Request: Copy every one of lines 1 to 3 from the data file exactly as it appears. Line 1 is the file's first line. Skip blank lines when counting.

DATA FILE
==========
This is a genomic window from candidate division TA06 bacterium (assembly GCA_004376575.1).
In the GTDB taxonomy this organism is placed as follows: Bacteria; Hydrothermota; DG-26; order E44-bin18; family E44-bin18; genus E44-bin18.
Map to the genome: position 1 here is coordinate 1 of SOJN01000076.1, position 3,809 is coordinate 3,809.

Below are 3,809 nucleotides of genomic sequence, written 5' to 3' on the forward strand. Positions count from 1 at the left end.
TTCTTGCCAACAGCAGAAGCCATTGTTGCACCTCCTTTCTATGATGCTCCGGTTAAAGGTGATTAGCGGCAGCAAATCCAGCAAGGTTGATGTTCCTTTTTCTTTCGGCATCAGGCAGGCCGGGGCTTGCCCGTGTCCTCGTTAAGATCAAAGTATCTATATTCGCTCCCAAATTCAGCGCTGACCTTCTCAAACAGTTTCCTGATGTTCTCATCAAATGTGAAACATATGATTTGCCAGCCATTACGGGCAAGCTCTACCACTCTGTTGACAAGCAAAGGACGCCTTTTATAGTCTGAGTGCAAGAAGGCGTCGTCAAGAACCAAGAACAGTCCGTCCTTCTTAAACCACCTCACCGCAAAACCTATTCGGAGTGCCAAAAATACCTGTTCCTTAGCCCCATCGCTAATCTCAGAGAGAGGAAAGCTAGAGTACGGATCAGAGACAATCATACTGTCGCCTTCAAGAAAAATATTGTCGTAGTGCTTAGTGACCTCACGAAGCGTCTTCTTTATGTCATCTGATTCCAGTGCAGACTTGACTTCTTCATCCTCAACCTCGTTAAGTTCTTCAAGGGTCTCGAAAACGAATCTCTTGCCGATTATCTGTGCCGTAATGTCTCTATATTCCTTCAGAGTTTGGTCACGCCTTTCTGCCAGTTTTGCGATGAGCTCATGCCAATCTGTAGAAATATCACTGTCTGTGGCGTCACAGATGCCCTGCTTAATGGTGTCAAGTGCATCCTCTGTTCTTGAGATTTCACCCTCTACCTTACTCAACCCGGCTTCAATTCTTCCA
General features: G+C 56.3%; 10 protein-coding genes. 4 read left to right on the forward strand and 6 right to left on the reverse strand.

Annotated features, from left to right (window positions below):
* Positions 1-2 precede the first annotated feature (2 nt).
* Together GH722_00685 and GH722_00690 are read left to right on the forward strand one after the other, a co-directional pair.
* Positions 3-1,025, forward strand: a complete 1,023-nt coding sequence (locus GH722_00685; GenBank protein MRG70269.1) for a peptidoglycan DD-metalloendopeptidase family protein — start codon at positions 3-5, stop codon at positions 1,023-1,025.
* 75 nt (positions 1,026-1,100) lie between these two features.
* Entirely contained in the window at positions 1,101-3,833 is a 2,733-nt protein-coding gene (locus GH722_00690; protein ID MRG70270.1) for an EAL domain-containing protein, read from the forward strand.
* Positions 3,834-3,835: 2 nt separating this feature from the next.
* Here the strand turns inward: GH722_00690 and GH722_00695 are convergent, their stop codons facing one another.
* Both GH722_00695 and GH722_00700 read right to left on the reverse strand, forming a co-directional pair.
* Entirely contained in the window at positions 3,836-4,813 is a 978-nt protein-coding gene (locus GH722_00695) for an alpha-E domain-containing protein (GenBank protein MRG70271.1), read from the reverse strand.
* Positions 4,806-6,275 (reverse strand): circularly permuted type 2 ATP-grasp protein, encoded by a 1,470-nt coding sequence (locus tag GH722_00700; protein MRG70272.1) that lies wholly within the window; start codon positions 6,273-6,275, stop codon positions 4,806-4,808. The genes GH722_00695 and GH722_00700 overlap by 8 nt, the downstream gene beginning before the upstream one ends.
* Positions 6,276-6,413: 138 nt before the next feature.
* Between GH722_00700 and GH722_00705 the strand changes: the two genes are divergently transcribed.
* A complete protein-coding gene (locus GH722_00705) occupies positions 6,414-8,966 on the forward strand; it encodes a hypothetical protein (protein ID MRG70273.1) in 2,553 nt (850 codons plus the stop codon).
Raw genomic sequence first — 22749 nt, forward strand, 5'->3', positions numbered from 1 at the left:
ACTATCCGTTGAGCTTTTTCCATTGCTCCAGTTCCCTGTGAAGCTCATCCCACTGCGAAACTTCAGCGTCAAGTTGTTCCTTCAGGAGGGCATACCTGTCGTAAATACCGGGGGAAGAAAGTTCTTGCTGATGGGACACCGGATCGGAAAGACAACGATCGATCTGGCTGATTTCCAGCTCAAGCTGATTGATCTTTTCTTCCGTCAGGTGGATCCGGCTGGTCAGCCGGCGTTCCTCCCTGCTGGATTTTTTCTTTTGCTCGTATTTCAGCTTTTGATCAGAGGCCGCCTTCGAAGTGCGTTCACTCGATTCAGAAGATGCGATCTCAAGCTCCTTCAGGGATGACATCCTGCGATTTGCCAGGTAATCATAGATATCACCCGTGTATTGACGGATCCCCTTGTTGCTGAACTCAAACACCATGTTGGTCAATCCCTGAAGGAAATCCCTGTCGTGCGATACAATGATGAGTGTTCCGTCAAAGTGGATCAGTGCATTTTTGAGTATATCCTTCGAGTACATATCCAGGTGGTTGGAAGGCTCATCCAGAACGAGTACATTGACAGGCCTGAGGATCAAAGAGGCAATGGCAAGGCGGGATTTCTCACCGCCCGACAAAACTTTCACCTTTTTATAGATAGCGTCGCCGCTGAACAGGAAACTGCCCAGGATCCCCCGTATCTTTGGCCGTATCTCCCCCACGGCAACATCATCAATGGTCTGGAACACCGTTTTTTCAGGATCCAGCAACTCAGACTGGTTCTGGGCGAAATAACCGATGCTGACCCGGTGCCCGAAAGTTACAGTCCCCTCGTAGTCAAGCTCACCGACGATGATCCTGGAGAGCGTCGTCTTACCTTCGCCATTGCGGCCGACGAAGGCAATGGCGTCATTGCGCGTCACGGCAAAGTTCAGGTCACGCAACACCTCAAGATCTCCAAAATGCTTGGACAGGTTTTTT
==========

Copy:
This is a genomic window from candidate division TA06 bacterium (assembly GCA_004376575.1).
In the GTDB taxonomy this organism is placed as follows: Bacteria; Hydrothermota; DG-26; order E44-bin18; family E44-bin18; genus E44-bin18.
Map to the genome: position 1 here is coordinate 1 of SOJN01000076.1, position 3,809 is coordinate 3,809.